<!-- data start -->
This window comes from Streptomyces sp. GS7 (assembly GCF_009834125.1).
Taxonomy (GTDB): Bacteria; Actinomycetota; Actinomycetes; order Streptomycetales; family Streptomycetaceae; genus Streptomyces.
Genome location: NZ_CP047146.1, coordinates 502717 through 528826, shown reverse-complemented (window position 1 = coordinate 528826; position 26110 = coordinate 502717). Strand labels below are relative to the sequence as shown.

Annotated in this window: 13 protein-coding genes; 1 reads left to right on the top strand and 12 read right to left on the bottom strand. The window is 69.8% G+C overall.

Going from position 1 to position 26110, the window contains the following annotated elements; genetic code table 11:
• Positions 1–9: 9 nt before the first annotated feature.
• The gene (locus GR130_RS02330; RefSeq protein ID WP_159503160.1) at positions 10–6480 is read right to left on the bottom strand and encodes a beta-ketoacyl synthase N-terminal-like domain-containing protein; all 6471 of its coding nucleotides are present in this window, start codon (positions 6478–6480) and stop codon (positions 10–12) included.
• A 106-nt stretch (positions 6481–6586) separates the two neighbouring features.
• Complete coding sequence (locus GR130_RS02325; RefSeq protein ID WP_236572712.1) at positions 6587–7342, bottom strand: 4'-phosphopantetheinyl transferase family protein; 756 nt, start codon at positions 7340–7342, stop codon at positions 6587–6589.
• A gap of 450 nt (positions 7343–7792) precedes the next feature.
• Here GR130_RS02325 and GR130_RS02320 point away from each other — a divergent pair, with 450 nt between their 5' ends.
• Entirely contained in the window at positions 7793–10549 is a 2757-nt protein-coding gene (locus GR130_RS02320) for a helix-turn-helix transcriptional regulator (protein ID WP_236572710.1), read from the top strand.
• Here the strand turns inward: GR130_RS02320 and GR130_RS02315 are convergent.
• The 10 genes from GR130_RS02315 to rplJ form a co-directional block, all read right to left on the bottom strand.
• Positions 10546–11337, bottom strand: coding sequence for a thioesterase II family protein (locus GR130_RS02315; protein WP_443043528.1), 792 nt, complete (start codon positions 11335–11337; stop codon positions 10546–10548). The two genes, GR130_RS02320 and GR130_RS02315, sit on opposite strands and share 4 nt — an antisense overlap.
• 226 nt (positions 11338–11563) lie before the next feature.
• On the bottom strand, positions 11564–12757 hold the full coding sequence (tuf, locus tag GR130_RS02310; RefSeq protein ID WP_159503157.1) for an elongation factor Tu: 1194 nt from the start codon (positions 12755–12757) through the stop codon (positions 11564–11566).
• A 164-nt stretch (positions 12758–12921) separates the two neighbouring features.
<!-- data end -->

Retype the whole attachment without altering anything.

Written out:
This window comes from Streptomyces sp. GS7 (assembly GCF_009834125.1).
Taxonomy (GTDB): Bacteria; Actinomycetota; Actinomycetes; order Streptomycetales; family Streptomycetaceae; genus Streptomyces.
Genome location: NZ_CP047146.1, coordinates 502717 through 528826, shown reverse-complemented (window position 1 = coordinate 528826; position 26110 = coordinate 502717). Strand labels below are relative to the sequence as shown.

Annotated in this window: 13 protein-coding genes; 1 reads left to right on the top strand and 12 read right to left on the bottom strand. The window is 69.8% G+C overall.

Going from position 1 to position 26110, the window contains the following annotated elements; genetic code table 11:
• Positions 1–9: 9 nt before the first annotated feature.
• The gene (locus GR130_RS02330; RefSeq protein ID WP_159503160.1) at positions 10–6480 is read right to left on the bottom strand and encodes a beta-ketoacyl synthase N-terminal-like domain-containing protein; all 6471 of its coding nucleotides are present in this window, start codon (positions 6478–6480) and stop codon (positions 10–12) included.
• A 106-nt stretch (positions 6481–6586) separates the two neighbouring features.
• Complete coding sequence (locus GR130_RS02325; RefSeq protein ID WP_236572712.1) at positions 6587–7342, bottom strand: 4'-phosphopantetheinyl transferase family protein; 756 nt, start codon at positions 7340–7342, stop codon at positions 6587–6589.
• A gap of 450 nt (positions 7343–7792) precedes the next feature.
• Here GR130_RS02325 and GR130_RS02320 point away from each other — a divergent pair, with 450 nt between their 5' ends.
• Entirely contained in the window at positions 7793–10549 is a 2757-nt protein-coding gene (locus GR130_RS02320) for a helix-turn-helix transcriptional regulator (protein ID WP_236572710.1), read from the top strand.
• Here the strand turns inward: GR130_RS02320 and GR130_RS02315 are convergent.
• The 10 genes from GR130_RS02315 to rplJ form a co-directional block, all read right to left on the bottom strand.
• Positions 10546–11337, bottom strand: coding sequence for a thioesterase II family protein (locus GR130_RS02315; protein WP_443043528.1), 792 nt, complete (start codon positions 11335–11337; stop codon positions 10546–10548). The two genes, GR130_RS02320 and GR130_RS02315, sit on opposite strands and share 4 nt — an antisense overlap.
• 226 nt (positions 11338–11563) lie before the next feature.
• On the bottom strand, positions 11564–12757 hold the full coding sequence (tuf, locus tag GR130_RS02310; RefSeq protein ID WP_159503157.1) for an elongation factor Tu: 1194 nt from the start codon (positions 12755–12757) through the stop codon (positions 11564–11566).
• A 164-nt stretch (positions 12758–12921) separates the two neighbouring features.